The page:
Do you find yourself weary of the short, darker days? Maybe you feel like you would like to feel more energised, brighter and healthier.

A drop in mood and lack of vitality in the winter months can lead to illness, fatigue and depression. How can you get back on track at this time of year?

Is Vitamin D the Answer?

A lack of light in winter makes a deficiency of Vitamin D common at this time of year. If you have pigmentation in your skin, your levels may be low. Although studies have linked Vitamin D deficiency with anxiety and depression, it is not necessarily going to be the complete answer to combating winter blues. However, it is worth making sure levels are good at this time of year. Food sources of this vitamin are not adequate therefore supplementation can be very helpful. 1000iu a day of Vitamin D3 would improve Vitamin D status.

Omega Oils

There has been research to show that omega 3’s in fish, flax and algae help to combat a low mood and anxiety. Eating omega rich foods such as walnuts, ground flax seeds, flax oil and taking an omega 3 supplement can have great benefits. See Rejuvenated Aliol, Terranova Organic Omega Oil and Bare Biology.


Magnesium has been shown to be extremely beneficial in helping with anxiety, depression and stress. It also helps with relaxation and so is effective in helping promote restful sleep. Taking Magnesium through a topical spray or orally in the late afternoon is ideal.

Vitamin C

Vitamin C is involved in the production of norepinephrine and serotonin. Low levels of both of these neurotransmitters are associated with depression, so it makes sense that Vitamin C can have a positive effect on how good we feel. Serotonin is also known as the ‘happy’ hormone because of how it improves our sense of wellbeing. Peppers, guavas, dark green leafy vegetables, berries are all great sources of Vitamin C.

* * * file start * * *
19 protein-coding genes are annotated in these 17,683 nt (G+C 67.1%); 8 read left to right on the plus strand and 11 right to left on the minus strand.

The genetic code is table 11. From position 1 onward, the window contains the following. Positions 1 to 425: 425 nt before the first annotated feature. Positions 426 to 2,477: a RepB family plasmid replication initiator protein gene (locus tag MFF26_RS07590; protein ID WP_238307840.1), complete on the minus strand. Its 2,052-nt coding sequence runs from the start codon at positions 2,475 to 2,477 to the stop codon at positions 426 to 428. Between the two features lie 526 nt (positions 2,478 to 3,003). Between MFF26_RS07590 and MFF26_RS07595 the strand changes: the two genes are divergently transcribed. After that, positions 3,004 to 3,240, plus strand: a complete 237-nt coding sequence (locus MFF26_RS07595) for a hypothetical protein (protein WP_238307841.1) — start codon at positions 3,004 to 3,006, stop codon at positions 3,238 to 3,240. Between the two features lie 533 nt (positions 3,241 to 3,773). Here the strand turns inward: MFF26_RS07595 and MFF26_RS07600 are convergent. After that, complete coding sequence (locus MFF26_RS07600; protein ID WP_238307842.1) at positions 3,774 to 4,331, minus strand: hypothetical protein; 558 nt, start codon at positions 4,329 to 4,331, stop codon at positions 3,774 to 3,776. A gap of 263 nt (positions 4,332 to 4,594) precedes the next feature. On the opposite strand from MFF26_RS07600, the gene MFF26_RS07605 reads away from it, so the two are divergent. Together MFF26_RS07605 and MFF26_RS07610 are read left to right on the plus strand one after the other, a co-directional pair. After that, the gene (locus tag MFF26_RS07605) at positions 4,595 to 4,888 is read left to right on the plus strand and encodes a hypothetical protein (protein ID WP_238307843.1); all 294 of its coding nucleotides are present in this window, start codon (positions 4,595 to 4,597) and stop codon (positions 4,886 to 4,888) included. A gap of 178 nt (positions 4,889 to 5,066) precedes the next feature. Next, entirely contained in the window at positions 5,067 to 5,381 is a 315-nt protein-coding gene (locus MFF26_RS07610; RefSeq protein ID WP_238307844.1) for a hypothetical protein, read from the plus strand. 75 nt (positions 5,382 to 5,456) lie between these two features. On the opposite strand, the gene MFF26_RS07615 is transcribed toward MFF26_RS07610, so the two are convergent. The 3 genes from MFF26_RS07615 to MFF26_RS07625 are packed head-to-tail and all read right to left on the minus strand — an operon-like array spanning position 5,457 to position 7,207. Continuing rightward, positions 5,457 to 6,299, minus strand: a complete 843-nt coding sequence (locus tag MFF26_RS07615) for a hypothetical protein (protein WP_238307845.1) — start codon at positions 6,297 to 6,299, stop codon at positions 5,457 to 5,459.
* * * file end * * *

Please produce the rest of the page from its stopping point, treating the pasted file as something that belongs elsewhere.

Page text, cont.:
A Seasonal Approach

When it is dark outside, you can sleep more. Rest and go to bed earlier with a good book and have warm baths. Winter can leave you craving more carbohydrates foods but keeping the balance with an array of seasonal, organic foods will provide good levels of nutrients and help stave off winter illness and a low mood. Cauliflower, apples, celeriac, celery, grapefruit, kale, leeks, lemons, purple sprouting broccoli and sweet potatoes are in season at this time of year.


There are numerous studies looking at how regular exercise can improve mood and depression. Warming the body and getting the lymph moving certainly has many benefits. Whilst it’s not good to overdo things and over tax the adrenals, a brisk walk, gentle run or yoga session will be highly beneficial. Getting outside as much as possible to get the fresh air and natural daylight is important for immunity and a positive mood.

If life is getting you down and you are not yourself, as well as incorporating lifestyle and dietary measures already mentioned you may benefit from increasing Tryptophan.

Tryptophan is an amino acid that increases levels of serotonin and melatonin in the brain. It is particularly effective when taken alongside Vitamin B6 and B3. Foods high in Tryptophan are whole grains, soya, yoghurt, beans, chickpeas and rice. 5-HTP (Griffonia Simplicifolia) offers even more advantages over Tyrptophan. 5-HTP causes an increase in the levels of endorphin and other neurotransmitters that are often decreased in cases of depression. In trials it has been shown to be highly effective in boosting mood and sleep and has even rivalled standard anti-depressant drugs. See Drasanvi Kalmansia